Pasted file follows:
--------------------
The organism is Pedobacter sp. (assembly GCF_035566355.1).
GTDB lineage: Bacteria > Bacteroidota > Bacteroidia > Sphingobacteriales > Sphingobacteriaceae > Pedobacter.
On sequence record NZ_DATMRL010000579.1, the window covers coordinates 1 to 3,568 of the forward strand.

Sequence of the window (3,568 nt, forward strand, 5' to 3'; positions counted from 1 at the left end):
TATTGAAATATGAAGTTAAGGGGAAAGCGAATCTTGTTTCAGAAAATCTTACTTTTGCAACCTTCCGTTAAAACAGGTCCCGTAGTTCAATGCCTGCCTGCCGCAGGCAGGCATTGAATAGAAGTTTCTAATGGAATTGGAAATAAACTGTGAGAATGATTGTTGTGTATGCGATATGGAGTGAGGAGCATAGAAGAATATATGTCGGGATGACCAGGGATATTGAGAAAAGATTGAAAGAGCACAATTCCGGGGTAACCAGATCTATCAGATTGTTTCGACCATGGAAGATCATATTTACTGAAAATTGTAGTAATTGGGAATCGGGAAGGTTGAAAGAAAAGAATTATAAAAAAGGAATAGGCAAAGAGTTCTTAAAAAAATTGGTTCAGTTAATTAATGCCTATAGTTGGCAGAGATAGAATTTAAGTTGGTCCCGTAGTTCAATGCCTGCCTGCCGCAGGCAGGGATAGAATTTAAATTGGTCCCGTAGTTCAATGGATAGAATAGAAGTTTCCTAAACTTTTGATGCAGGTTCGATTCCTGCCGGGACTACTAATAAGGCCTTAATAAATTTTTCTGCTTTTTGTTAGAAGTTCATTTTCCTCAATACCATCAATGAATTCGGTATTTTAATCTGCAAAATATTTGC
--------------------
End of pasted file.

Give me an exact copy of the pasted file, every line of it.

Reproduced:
The organism is Pedobacter sp. (assembly GCF_035566355.1).
GTDB lineage: Bacteria > Bacteroidota > Bacteroidia > Sphingobacteriales > Sphingobacteriaceae > Pedobacter.
On sequence record NZ_DATMRL010000579.1, the window covers coordinates 1 to 3,568 of the forward strand.

Sequence of the window (3,568 nt, forward strand, 5' to 3'; positions counted from 1 at the left end):
TATTGAAATATGAAGTTAAGGGGAAAGCGAATCTTGTTTCAGAAAATCTTACTTTTGCAACCTTCCGTTAAAACAGGTCCCGTAGTTCAATGCCTGCCTGCCGCAGGCAGGCATTGAATAGAAGTTTCTAATGGAATTGGAAATAAACTGTGAGAATGATTGTTGTGTATGCGATATGGAGTGAGGAGCATAGAAGAATATATGTCGGGATGACCAGGGATATTGAGAAAAGATTGAAAGAGCACAATTCCGGGGTAACCAGATCTATCAGATTGTTTCGACCATGGAAGATCATATTTACTGAAAATTGTAGTAATTGGGAATCGGGAAGGTTGAAAGAAAAGAATTATAAAAAAGGAATAGGCAAAGAGTTCTTAAAAAAATTGGTTCAGTTAATTAATGCCTATAGTTGGCAGAGATAGAATTTAAGTTGGTCCCGTAGTTCAATGCCTGCCTGCCGCAGGCAGGGATAGAATTTAAATTGGTCCCGTAGTTCAATGGATAGAATAGAAGTTTCCTAAACTTTTGATGCAGGTTCGATTCCTGCCGGGACTACTAATAAGGCCTTAATAAATTTTTCTGCTTTTTGTTAGAAGTTCATTTTCCTCAATACCATCAATGAATTCGGTATTTTAATCTGCAAAATATTTGC